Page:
Establishing international jurisdiction in the event of investor damage due to misleading information has been the subject of many proceedings in recent years. The most outstanding case in this regard is the judgment of 12 May 2021 of the European Court of Justice (ECJ) in The Dutch Shareholders Association (VEB) v British Petroleum (BP).(1)

The VEB v BP case dealt with the localisation of the place where the damage occurred in accordance with article 7(2) of regulation (EC) No. 1215/2012 (Brussels I-bis). The ECJ held that, in the case of a listed company, only the jurisdiction of the courts of the member states in which that company has complied with the statutory reporting obligations (for the purposes of its listing on the stock exchange) can be established based on the place where the damage occurred. According to the ECJ, it is only in those member states that such a company can reasonably foresee the existence of an investment market and incur liability.

The question of whether and to what extent the VEB v BP ruling can also serve as a guideline for the determination of the applicable law based on regulation (EC) No. 864/2007 (Rome II) was still unanswered. However, in a recent procedure against Airbus SE(2) in connection with an alleged global corruption and bribery scandal, the Amsterdam District Court considered this issue and ruled on 27 July 2022 that the VEB v BP ruling can indeed serve as a guideline.(3)


The Airbus case concerns a group claim in relation to Airbus' alleged failure to adequately inform investors about an alleged corruption scandal and the global investigation into it, even though senior Airbus officials were (or should have been) aware of:

  • the global bribery;
  • the probability of success; and
  • the enormous financial risk of criminal prosecution and punishment in different jurisdictions.

In misinforming the investors, Airbus acted unlawfully and thus violated its legal information obligations. The alleged damage suffered by the Airbus investors (ie, a sharp decline in share value) qualifies as pure financial damage. The investors have assigned their claims on Airbus Investors Recovery Limited (AIRL) – a special purpose vehicle.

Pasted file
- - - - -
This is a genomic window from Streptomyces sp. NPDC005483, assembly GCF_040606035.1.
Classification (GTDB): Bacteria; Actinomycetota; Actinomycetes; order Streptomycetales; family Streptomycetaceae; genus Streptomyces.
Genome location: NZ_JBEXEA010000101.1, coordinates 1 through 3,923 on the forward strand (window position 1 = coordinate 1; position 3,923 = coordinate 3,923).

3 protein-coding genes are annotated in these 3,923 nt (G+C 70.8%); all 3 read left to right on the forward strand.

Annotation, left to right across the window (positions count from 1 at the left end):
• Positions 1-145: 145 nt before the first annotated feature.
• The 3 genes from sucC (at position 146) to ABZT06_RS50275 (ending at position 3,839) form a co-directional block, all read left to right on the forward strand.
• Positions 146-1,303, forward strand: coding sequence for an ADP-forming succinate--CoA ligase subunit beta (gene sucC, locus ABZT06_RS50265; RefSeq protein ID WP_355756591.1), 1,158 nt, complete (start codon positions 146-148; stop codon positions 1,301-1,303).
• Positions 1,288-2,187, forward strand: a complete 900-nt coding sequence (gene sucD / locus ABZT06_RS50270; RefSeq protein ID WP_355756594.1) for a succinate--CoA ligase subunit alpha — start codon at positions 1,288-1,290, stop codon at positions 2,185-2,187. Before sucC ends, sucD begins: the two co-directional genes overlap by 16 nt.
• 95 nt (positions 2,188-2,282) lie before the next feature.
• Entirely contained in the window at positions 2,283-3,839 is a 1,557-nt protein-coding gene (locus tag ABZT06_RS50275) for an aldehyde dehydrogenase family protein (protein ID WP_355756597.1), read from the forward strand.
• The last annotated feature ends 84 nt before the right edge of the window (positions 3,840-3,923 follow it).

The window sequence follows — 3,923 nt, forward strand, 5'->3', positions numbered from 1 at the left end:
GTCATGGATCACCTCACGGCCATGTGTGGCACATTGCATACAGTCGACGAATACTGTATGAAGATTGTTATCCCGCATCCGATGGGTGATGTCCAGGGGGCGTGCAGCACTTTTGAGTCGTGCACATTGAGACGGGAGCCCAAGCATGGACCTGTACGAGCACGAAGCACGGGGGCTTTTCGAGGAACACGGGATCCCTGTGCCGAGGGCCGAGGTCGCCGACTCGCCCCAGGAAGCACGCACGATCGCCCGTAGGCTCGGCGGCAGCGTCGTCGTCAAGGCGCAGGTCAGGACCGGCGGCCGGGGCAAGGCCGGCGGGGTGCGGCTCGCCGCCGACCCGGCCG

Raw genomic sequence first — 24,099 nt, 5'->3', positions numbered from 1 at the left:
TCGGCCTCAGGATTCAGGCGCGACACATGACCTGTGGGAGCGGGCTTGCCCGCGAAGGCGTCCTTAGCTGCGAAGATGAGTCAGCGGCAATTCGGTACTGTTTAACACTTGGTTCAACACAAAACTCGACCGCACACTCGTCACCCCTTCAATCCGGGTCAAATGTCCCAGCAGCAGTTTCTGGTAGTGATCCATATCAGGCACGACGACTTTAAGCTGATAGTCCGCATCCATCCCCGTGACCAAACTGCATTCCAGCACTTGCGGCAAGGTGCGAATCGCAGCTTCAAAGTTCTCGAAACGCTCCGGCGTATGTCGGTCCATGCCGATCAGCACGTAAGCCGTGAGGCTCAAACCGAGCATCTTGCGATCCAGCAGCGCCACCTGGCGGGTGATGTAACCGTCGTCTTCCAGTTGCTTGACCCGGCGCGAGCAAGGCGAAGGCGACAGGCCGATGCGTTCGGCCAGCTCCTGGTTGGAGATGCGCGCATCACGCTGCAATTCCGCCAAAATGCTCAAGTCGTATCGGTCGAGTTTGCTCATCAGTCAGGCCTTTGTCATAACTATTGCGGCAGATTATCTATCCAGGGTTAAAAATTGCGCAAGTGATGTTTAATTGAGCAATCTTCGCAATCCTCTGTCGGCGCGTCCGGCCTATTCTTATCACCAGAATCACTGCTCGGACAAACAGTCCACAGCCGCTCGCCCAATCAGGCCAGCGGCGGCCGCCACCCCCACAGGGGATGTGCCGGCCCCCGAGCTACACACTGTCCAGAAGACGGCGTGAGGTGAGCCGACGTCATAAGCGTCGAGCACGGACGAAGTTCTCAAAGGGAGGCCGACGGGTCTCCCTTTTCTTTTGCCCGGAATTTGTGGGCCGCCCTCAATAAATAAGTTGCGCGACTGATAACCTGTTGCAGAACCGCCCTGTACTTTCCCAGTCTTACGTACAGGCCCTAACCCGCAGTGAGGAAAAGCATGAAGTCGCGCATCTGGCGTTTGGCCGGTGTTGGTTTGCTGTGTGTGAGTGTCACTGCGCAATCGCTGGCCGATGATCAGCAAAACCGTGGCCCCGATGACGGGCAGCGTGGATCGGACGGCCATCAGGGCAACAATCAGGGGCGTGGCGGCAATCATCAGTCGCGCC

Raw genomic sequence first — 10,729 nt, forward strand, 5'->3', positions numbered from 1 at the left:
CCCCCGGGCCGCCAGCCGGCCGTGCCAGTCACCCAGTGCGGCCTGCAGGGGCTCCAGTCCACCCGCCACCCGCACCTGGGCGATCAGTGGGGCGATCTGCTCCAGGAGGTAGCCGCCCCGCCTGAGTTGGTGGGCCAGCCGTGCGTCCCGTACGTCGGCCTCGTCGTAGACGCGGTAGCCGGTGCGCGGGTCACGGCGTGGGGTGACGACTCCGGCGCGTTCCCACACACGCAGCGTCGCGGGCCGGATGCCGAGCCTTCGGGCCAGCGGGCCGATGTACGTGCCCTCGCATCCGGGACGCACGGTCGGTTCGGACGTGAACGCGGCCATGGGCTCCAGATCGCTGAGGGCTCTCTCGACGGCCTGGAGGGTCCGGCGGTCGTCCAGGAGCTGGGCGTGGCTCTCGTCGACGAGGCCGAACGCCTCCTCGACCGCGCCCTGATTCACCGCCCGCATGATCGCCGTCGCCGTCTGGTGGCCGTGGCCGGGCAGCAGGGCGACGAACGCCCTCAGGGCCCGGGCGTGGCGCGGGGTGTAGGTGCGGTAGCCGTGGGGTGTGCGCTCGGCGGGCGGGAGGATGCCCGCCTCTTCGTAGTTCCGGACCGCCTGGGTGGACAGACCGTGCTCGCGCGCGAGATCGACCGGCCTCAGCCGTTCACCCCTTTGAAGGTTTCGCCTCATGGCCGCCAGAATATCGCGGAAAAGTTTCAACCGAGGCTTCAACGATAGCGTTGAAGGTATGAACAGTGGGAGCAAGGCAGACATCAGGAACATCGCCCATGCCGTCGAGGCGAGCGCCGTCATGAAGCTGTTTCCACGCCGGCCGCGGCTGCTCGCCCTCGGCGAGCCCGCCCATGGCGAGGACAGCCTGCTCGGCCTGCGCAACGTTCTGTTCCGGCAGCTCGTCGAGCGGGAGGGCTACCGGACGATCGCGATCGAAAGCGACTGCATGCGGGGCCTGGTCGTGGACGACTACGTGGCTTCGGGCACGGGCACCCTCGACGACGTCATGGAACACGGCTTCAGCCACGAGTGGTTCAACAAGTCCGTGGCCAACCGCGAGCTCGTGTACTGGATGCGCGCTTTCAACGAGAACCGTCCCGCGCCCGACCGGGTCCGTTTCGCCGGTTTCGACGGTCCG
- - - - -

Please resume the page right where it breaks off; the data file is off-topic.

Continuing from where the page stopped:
Before assessing the merits, the Court dealt with the preliminary question of which law is applicable to the investors' claims.


Applicable law rules of Rome II
The Court first determined that Rome II applies to claims arising on or after 11 January 2009. Three articles are relevant in this respect:

  • Pursuant to article 4(1) of Rome II, the law applicable to a tort is the law of the country where the damage occurs, regardless of:
    • the country in which the event giving rise to the damage occurred; and
    • the countries in which the indirect consequences of that event occur.
  • Article 4(2) of Rome II provides that if the person whose liability is at issue and the person who suffers damage are both habitually resident in the same country at the time when the damage occurs, the law of that country shall apply.
  • Article 4(3) of Rome II provides that if it appears that the tortuous act has a manifestly closer connection with a country other than the one referred to previously, the law of that other country applies.

Link between Rome II and Brussels I-bis
The Court held that claims of Dutch based investors are subject to Dutch law as both Airbus and the investors have their domicile in the Netherlands.(4) For the claims of foreign investors, the applicable law is based on the country where the damage occurred.(5) Consequently, Airbus claimed that the ECJ's analysis in VEB v BP cannot be applied one-to-one when determining the applicable law on the basis of article 4(1) of Rome II.

The Court disagreed and held that it is clear, from the preamble of Rome II, that the interpretation of the provisions in Rome II must be consistent with the substantively same provisions in Brussels I-bis. Brussels I-bis and Rome II contain the same criterion in article 7(2) and article 4(1) respectively (ie, the place where the damage occurred). This means that VEB v BP can serve as a guideline for the determination of applicable law.

Mosaic principle leads to applicability of Dutch law
For determining the applicable law on the basis of article 4(1) of Rome II using VEB v BP, it must be identified where Airbus has complied (or failed to comply) with its relevant statutory disclosure obligations to the investment market.